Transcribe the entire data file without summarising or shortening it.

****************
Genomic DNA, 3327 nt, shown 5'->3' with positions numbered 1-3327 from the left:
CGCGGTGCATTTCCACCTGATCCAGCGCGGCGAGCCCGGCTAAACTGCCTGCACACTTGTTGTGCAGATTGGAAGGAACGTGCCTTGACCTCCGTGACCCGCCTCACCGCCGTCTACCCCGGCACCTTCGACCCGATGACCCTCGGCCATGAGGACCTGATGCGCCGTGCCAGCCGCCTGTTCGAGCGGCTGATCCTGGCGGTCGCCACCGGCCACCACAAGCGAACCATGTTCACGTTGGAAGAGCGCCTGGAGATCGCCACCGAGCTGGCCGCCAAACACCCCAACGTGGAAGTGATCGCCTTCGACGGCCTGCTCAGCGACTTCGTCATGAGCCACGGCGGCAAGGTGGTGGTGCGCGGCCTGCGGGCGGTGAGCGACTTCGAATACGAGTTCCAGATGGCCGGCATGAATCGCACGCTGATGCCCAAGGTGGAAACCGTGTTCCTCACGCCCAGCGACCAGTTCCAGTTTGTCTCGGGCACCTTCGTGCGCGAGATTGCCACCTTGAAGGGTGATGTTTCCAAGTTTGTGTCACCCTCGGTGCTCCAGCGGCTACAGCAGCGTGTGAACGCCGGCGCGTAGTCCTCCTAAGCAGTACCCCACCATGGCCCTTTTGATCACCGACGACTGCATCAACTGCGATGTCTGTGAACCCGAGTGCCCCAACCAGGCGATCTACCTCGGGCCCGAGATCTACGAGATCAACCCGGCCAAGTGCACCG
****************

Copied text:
Genomic DNA, 3327 nt, shown 5'->3' with positions numbered 1-3327 from the left:
CGCGGTGCATTTCCACCTGATCCAGCGCGGCGAGCCCGGCTAAACTGCCTGCACACTTGTTGTGCAGATTGGAAGGAACGTGCCTTGACCTCCGTGACCCGCCTCACCGCCGTCTACCCCGGCACCTTCGACCCGATGACCCTCGGCCATGAGGACCTGATGCGCCGTGCCAGCCGCCTGTTCGAGCGGCTGATCCTGGCGGTCGCCACCGGCCACCACAAGCGAACCATGTTCACGTTGGAAGAGCGCCTGGAGATCGCCACCGAGCTGGCCGCCAAACACCCCAACGTGGAAGTGATCGCCTTCGACGGCCTGCTCAGCGACTTCGTCATGAGCCACGGCGGCAAGGTGGTGGTGCGCGGCCTGCGGGCGGTGAGCGACTTCGAATACGAGTTCCAGATGGCCGGCATGAATCGCACGCTGATGCCCAAGGTGGAAACCGTGTTCCTCACGCCCAGCGACCAGTTCCAGTTTGTCTCGGGCACCTTCGTGCGCGAGATTGCCACCTTGAAGGGTGATGTTTCCAAGTTTGTGTCACCCTCGGTGCTCCAGCGGCTACAGCAGCGTGTGAACGCCGGCGCGTAGTCCTCCTAAGCAGTACCCCACCATGGCCCTTTTGATCACCGACGACTGCATCAACTGCGATGTCTGTGAACCCGAGTGCCCCAACCAGGCGATCTACCTCGGGCCCGAGATCTACGAGATCAACCCGGCCAAGTGCACCG